Global share markets made good gains in the June quarter, with the MSCI ACWI Index – Net returning 5.2% in unhedged NZD terms (or 3.1% in hedged NZD terms). Much of the gains came after central banks turned more dovish in the face of rising global growth concerns. Growth fears intensified throughout the period amid a series of softer global macroeconomic data, falling bond yields and heightened geopolitical risks; notably an escalation in Sino-US trade frictions. Both the US Federal Reserve (Fed) and the European Central Bank signalled their willingness to adjust monetary policy to boost growth should it be needed, while the Reserve Bank of New Zealand (RBNZ) and the Reserve Bank of Australia (RBA) went one step further and lowered their respective cash rates to all time lows. Stocks in the US (3.8%1) rose as investors bet that the Fed will deliver a rate cut at the end of July. Share markets in Europe (3.6%2) and the UK (2.0%3) were also stronger for the quarter, though ongoing uncertainty surrounding Brexit kept the latter’s gains in check. Japanese stocks (0.3%4) posted only modest gains over the period, while China’s share market (-1.2% 5) weakened as trade talks with the US deteriorated.
New Zealand shares
The New Zealand share market was stronger for the quarter, returning 6.8%6 and hitting further record highs in the process. Local stocks benefited largely from the RBNZ’s decision to cut the official cash rate to a new low of just 1.50% in May. The move came in the wake of a series of softer domestic economic data and slowing global growth, which the Bank conceded was impacting demand for the country’s goods and services. Expectations of a rate cut had increased since March, when the RBNZ adopted a clear easing bias. Whilst the Bank elected to leave interest rates unchanged in June, officials nonetheless noted that lower interest rates may be needed over time.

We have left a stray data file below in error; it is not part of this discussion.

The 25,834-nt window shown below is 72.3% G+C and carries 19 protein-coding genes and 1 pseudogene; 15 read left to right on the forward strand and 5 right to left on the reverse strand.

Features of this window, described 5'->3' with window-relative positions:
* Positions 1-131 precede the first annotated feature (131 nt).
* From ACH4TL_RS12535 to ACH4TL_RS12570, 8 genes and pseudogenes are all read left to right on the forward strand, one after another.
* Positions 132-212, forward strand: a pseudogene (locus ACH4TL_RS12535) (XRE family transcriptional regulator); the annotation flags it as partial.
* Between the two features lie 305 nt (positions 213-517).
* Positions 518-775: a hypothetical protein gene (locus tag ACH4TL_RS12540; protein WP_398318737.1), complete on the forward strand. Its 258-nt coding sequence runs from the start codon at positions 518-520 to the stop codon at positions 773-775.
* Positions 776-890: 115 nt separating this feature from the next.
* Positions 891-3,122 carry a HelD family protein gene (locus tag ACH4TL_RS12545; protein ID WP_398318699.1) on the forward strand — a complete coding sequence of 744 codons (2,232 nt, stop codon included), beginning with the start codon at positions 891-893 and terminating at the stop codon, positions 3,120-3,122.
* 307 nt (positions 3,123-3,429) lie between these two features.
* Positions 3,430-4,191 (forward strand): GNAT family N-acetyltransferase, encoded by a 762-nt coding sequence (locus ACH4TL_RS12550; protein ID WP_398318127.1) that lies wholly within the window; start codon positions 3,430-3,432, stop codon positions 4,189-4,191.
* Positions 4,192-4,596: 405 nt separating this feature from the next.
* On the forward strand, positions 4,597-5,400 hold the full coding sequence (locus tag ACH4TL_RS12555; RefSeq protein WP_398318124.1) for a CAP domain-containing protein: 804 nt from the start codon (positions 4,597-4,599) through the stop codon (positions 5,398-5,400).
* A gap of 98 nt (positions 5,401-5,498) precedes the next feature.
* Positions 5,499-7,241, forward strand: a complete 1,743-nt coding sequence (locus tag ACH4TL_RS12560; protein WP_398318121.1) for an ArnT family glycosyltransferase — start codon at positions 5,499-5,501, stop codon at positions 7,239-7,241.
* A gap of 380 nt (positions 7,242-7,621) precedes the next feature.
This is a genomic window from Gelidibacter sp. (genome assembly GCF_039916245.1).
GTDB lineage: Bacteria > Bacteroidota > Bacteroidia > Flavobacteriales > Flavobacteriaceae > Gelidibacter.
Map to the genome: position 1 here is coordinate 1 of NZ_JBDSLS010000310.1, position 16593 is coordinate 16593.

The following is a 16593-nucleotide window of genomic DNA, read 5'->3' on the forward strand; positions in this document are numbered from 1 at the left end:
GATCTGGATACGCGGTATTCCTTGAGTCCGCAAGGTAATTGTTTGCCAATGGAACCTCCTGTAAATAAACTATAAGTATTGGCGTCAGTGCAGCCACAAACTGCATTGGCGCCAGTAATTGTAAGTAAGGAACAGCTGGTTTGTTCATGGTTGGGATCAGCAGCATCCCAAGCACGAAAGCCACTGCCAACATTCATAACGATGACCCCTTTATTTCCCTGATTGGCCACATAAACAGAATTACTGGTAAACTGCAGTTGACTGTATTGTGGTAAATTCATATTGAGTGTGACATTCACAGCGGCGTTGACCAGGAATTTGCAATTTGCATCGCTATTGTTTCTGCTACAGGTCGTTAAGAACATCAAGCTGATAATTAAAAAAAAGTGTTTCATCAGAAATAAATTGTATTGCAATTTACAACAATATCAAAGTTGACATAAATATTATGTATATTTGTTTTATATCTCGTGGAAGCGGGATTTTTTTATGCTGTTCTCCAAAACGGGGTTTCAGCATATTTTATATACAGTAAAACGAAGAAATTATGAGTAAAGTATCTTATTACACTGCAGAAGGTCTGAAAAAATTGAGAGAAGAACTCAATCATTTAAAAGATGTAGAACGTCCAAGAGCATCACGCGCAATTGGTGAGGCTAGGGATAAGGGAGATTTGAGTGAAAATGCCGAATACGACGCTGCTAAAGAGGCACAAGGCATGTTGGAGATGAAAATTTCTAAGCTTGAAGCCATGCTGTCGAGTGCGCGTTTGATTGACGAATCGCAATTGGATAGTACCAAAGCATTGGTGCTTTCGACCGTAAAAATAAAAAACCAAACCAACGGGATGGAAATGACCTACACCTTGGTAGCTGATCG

Australian shares performed very well in the second quarter, returning 8.0%7. Much of the gains can be attributed to the mounting speculation that softer employment, wages and inflation data would force the RBA to cut interest rates; which it ultimately did in June (and again in early July). Stocks also benefited from the Coalition’s surprise election win in May, further corporate activity and good gains across the ‘Big Four’ banks and major miners.
Global listed property
Global listed property securities were slightly weaker for the quarter, returning -0.5%8 in hedged NZD terms. Property stocks fell despite the decline in long term bond yields we saw over the period. Much of the market’s weakness could arguably be attributed to investors’ preference for more cyclical names as well as an element of profit taking after what was a very strong first quarter.
Global listed infrastructure
The global listed infrastructure market made good gains in the second quarter, returning 5.0%9 in hedged NZD terms. Listed infrastructure stocks rose as investors favoured higher-yielding assets against a backdrop of declining long-term bond yields. The asset class also benefited from its traditionally defensive characteristics in the face of rising global growth concerns and ongoing geopolitical risks.